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Gigantic Coronal Hole 60 Earths Wide Aims Radiation Directly at Earth

An enormous dark hole has appeared on the surface of the sun, spewing powerful streams of unusually fast radiation, identified as solar wind, directly toward Earth.

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Zac Aubert

Zac Aubert

Sat Dec 09 2023Written by Zac Aubert

An enormous dark hole has appeared on the surface of the sun, spewing powerful streams of unusually fast radiation, identified as solar wind, directly toward Earth.

This colossal dark patch, scientifically termed a coronal hole, emerged near the sun's equator on December 2, quickly reaching a maximum width surpassing 60 Earths within a mere 24 hours. The phenomenon has scientists baffled due to its unprecedented size and orientation at this stage of the solar cycle.

The coronal hole, now wider than 497,000 miles (800,000 kilometers), has been steadily pointing at Earth since December 4, raising concerns among experts about potential impacts on our planet.

Initial predictions hinted at the possibility of a moderate (Gv2) geomagnetic storm, which could result in radio blackouts and spectacular auroral displays over the next few days. However, contrary to expectations, the solar wind has been less intense than anticipated, resulting in a weaker (G1) geomagnetic storm. Nevertheless, auroras remain a possibility at higher latitudes.

The duration of the hole's existence remains uncertain, with previous coronal holes persisting for more than a single solar rotation (27 days), according to the National Oceanic and Atmospheric Administration (NOAA). The hole is has now rotated away from Earth, and will have to wait about 21 days to find out if it will remain.

Coronal holes form when the sun's magnetic fields suddenly open up, allowing the upper surface's contents to stream away as solar wind. These dark patches appear cooler and less dense than surrounding plasma, making them visible only in ultraviolet light.

The rapid streams of radiation from coronal holes, faster than normal solar wind, often lead to disturbances in Earth's magnetic shield, known as geomagnetic storms.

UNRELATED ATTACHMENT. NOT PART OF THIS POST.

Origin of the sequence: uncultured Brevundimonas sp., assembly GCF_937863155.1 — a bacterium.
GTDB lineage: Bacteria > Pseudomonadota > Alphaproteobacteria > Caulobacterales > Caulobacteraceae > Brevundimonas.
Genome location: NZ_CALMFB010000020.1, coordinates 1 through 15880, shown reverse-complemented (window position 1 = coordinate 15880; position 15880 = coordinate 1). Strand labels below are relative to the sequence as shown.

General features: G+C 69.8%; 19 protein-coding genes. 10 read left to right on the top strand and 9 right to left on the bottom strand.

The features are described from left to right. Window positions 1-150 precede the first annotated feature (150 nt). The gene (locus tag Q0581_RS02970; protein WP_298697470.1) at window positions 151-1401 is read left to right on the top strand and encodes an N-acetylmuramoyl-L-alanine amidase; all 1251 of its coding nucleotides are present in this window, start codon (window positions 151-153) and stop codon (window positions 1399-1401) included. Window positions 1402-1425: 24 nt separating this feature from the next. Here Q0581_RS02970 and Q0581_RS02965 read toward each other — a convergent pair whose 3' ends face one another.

Odd Timing

Coronal holes typically occur during solar minimum, but the current phenomenon contradicts expectations, as it appeared near the equator during the ramp-up to the solar maximum.

Solar activity has indeed been on the rise throughout the year, approaching the explosive peak in the sun's approximately 11-year solar cycle, known as the solar maximum.

The massive coronal hole was not anticipated as part of this heightened solar activity.

Recent Activity

Recent weeks have witnessed various signs of increased solar activity.

On November 18, a significant "sunspot archipelago" with at least five sunspot groups emerged, unleashing numerous solar storms.

A fiery "canyon of fire" eruption near the sun's equator on November 25 resulted in a coronal mass ejection (CME) that impacted Earth, leading to rare orange auroras. 

On November 28, an "almost X-class" solar flare produced a cannibal CME, causing a geomagnetic storm that illuminated lower latitudes with auroras over the weekend.

Scientists interpret this surge in solar activity as a strong indicator that the sun is on the verge of reaching the solar maximum. In October, solar cycle forecasts were revised, with experts now predicting that the explosive peak could commence in early 2024.

 As the scientific community closely monitors this celestial spectacle, the mysteries surrounding the equatorial coronal hole continue to deepen, adding a new layer of intrigue to our understanding of solar dynamics.